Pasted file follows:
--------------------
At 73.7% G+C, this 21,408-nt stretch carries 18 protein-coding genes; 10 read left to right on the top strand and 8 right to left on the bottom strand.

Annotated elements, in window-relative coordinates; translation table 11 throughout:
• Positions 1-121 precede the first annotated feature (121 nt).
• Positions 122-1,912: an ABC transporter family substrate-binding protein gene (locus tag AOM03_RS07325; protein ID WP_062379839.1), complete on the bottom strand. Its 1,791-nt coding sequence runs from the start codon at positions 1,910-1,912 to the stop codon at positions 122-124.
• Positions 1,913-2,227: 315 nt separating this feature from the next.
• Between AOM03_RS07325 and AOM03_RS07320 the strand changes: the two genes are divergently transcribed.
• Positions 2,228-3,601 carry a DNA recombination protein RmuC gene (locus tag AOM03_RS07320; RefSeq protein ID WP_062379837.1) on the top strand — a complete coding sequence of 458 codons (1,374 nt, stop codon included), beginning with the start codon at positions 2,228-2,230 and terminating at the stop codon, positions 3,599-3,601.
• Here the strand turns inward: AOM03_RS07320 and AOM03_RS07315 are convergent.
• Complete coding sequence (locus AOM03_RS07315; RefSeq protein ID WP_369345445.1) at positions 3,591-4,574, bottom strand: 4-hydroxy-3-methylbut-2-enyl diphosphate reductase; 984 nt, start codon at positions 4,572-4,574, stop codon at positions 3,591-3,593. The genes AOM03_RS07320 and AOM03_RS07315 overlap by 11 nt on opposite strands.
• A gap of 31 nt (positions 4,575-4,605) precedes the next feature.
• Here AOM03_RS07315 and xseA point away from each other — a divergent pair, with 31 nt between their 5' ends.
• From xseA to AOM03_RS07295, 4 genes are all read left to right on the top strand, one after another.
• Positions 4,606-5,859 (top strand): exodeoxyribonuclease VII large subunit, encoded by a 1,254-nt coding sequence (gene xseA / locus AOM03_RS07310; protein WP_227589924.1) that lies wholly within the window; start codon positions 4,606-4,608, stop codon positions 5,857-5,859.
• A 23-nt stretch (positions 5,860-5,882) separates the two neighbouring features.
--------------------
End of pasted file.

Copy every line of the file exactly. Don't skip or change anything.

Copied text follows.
At 73.7% G+C, this 21,408-nt stretch carries 18 protein-coding genes; 10 read left to right on the top strand and 8 right to left on the bottom strand.

Annotated elements, in window-relative coordinates; translation table 11 throughout:
• Positions 1-121 precede the first annotated feature (121 nt).
• Positions 122-1,912: an ABC transporter family substrate-binding protein gene (locus tag AOM03_RS07325; protein ID WP_062379839.1), complete on the bottom strand. Its 1,791-nt coding sequence runs from the start codon at positions 1,910-1,912 to the stop codon at positions 122-124.
• Positions 1,913-2,227: 315 nt separating this feature from the next.
• Between AOM03_RS07325 and AOM03_RS07320 the strand changes: the two genes are divergently transcribed.
• Positions 2,228-3,601 carry a DNA recombination protein RmuC gene (locus tag AOM03_RS07320; RefSeq protein ID WP_062379837.1) on the top strand — a complete coding sequence of 458 codons (1,374 nt, stop codon included), beginning with the start codon at positions 2,228-2,230 and terminating at the stop codon, positions 3,599-3,601.
• Here the strand turns inward: AOM03_RS07320 and AOM03_RS07315 are convergent.
• Complete coding sequence (locus AOM03_RS07315; RefSeq protein ID WP_369345445.1) at positions 3,591-4,574, bottom strand: 4-hydroxy-3-methylbut-2-enyl diphosphate reductase; 984 nt, start codon at positions 4,572-4,574, stop codon at positions 3,591-3,593. The genes AOM03_RS07320 and AOM03_RS07315 overlap by 11 nt on opposite strands.
• A gap of 31 nt (positions 4,575-4,605) precedes the next feature.
• Here AOM03_RS07315 and xseA point away from each other — a divergent pair, with 31 nt between their 5' ends.
• From xseA to AOM03_RS07295, 4 genes are all read left to right on the top strand, one after another.
• Positions 4,606-5,859 (top strand): exodeoxyribonuclease VII large subunit, encoded by a 1,254-nt coding sequence (gene xseA / locus AOM03_RS07310; protein WP_227589924.1) that lies wholly within the window; start codon positions 4,606-4,608, stop codon positions 5,857-5,859.
• A 23-nt stretch (positions 5,860-5,882) separates the two neighbouring features.